After a period of research and field trials, we implemented a
wide-area network for the International Rescue Committee in the
Republic of Guinea, West Africa, using high-frequency (HF) radio.
The system went on line in January 2002, providing global
Internet email access directly to over 60 desktops in 4 offices
scattered throughout the country.
Three of these field offices were sited in remote locations,
hundreds of kilometres of rough dirt roads from one another and the
capital city, and otherwise not served by any Internet access or
regular telecommunications whatsoever. Yet staff in these offices
were now able to communicate at will with their colleagues, family
and friends in New York, Paris, --anywhere in the world.
The total recurring costs for this service?
$150 (USD) per month, for the local ISP in Conakry.
A detailed report of this project has been published in the
November 2002 issue of
who have made the complete version, including diagrams and configuration
"Radio Email" Network Topology
My wife and I left Guinea in September 2002. At that time the
system had proven exceptionally stable and reliable. As an example,
the central email server in Conakry had a continuous uptime of over
6 months without failure. (One weekend in June 2002, a delay
in switching to a backup generator resulted in a brief power loss.
After restarting, the system continued to run steadily for months
This compares to an average of 3 reboots per day when the
organization was trying to use something called "Windows NT." As
a bonus, when we replaced the incapable OS with FreeBSD on the same
hardware, network throughput for Internet access was over twice as
fast. People kept asking us, amazed, "What did you do? The system
is so much faster now!"
The only significant problem with the radio email system was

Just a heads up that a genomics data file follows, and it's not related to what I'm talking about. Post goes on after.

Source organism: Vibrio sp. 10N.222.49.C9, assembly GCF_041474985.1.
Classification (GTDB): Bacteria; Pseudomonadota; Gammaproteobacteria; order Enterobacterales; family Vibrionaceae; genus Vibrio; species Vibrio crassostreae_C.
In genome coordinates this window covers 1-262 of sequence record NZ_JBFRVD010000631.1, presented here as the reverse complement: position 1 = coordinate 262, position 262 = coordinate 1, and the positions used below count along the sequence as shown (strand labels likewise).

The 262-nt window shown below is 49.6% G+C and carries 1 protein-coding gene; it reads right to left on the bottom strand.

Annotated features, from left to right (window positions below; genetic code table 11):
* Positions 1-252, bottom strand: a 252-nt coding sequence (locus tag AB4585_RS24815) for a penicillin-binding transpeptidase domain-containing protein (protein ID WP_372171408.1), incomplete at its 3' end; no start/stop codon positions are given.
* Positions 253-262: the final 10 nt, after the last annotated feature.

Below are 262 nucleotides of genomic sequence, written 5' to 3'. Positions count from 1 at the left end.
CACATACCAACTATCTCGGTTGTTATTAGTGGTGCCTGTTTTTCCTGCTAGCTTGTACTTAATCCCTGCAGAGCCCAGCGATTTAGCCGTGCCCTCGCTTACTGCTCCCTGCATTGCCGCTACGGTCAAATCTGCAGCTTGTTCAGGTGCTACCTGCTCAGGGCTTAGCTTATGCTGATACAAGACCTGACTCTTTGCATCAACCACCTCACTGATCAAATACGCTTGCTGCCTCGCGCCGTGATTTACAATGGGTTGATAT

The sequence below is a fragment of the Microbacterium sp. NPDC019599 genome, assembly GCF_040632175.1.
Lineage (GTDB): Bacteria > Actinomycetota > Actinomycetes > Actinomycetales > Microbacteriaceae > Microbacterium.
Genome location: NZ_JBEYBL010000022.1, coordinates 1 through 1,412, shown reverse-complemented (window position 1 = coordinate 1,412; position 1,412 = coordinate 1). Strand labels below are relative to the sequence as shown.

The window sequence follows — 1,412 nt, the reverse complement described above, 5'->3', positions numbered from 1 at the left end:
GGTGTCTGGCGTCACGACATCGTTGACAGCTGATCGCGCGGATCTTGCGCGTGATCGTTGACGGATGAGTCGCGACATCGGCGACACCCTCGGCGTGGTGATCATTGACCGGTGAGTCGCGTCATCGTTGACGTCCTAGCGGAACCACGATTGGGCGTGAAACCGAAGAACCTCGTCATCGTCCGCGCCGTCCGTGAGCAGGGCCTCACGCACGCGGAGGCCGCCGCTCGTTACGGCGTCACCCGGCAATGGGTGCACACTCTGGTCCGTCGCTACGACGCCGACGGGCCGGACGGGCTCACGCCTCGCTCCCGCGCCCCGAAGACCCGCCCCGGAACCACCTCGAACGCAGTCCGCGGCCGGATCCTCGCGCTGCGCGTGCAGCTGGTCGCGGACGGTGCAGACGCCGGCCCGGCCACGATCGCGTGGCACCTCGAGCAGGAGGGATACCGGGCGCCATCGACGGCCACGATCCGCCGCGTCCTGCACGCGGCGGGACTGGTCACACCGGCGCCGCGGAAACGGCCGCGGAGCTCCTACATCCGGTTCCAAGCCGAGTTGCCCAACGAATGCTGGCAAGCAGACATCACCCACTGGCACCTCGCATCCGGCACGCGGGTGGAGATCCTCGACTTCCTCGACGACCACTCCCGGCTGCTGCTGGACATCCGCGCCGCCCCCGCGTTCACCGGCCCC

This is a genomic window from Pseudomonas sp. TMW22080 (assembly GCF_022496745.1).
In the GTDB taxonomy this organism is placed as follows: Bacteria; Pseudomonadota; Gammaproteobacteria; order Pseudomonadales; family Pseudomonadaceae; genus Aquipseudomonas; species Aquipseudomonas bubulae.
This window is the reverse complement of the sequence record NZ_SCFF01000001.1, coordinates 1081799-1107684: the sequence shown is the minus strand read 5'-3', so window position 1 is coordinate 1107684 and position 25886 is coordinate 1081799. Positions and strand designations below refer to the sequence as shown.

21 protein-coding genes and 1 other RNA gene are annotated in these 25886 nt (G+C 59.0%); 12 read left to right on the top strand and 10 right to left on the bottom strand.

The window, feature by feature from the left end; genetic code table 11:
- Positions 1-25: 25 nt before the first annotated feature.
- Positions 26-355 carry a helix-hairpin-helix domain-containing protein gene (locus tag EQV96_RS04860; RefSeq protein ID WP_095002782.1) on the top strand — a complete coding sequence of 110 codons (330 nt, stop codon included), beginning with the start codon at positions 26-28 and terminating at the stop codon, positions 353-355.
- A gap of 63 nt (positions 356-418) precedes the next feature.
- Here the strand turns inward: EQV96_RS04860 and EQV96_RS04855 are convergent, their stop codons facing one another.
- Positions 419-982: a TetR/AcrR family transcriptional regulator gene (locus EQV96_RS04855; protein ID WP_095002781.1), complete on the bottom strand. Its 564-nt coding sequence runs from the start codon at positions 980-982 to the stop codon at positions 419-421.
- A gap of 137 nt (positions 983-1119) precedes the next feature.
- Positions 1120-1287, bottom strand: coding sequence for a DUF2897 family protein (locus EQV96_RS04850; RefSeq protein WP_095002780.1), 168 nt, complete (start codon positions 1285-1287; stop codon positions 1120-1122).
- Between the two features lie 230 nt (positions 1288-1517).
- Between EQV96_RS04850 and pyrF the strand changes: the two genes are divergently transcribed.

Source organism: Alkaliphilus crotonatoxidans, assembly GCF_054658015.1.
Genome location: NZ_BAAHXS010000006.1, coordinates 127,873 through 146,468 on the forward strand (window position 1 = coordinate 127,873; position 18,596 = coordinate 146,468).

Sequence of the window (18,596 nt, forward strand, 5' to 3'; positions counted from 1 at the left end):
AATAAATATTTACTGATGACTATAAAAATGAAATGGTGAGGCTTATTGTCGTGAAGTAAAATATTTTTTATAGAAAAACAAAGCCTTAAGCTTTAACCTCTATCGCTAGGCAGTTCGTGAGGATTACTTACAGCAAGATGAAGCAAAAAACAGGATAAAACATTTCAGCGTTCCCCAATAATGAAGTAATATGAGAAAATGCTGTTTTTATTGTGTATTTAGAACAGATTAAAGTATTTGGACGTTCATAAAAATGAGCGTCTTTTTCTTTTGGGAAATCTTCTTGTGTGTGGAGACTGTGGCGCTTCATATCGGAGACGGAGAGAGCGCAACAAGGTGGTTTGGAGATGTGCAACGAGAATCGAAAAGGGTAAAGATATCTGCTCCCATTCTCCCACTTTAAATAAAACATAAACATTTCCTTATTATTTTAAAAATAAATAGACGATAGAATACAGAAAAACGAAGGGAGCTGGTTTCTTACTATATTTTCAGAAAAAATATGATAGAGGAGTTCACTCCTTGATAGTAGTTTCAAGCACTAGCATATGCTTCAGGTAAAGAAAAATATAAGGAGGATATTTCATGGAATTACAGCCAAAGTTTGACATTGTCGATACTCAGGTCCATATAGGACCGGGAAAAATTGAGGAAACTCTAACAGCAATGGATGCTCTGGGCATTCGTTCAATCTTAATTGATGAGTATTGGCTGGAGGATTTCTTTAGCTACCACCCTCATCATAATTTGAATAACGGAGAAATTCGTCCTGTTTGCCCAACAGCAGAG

related to lightning strikes during Guinea's long rainy season.
The aerial antennas for the radios are simply long loops of wire
strung horizontally between two poles. Hung 30 feet in the air, the
arms of these antennas stretch about 60 feet wide, just begging to take a
hit. During this period we had several incidents of scorched serial
ports, fried network cards, and damaged ethernet hubs. All of these
incidents were preventable, had the radio operators followed
established procedures for disconnecting the antenna cables at night
and during periods of storm activity. Subsequent disciplinary
action and ongoing training have decreased these problems.
In December 2002, a lighting strike damaged network cards in the
firewall/gateway system of the central office in Conakry.
After an exchange of emails half-way around the world,
we reconfigured the system and restored service in less than 72 hours.
The greatest value of the project was not in demonstrating the
use of HF radio as a medium for networking. In fact, we would not
recommend HF radio for this purpose if other forms of connectivity
are available at reasonable cost.
Rather, the project demonstrates the value of adapting open
source technologies to the local resources and requirements that
are available. In the case of the "Radio Email" project,
IRC-Guinea already had the radios and radio modems, desktop computers,
and the single Internet connection in their central office. We
only added a few network cards, some CAT 5 cable, and freely
available, world-class, open source software, as embodied in Linux
and FreeBSD systems.
The result was an appropriate, sustainable, and effective
solution, and one that would have otherwise not been attainable.
As a result of this system, operational management was
improved considerably. Especially in the area of logistics,
IRC staff were able to communicate, anticipate, and problem-solve
far more easily and regularly with one another, right from their
In addition, the system literally opened up the world for people.
At least two of the IRC staff--a man from Kissidougou and a woman
from Dabola--are now attending school abroad thanks to the ability
to communicate and transmit information freely over the Internet.
These are the opportunities and lessons learned from using
My wife got an email from Nzerekore the other day.
Nzerekore! Look for it on the map sometime.
I checked the headers.
Sure enough, there it was: Nzerekore!
Proving the Radio Email system is still working well,
each and every day,
2 years on.
Please see our documentation project,
the djb way,
for current technical information regarding email for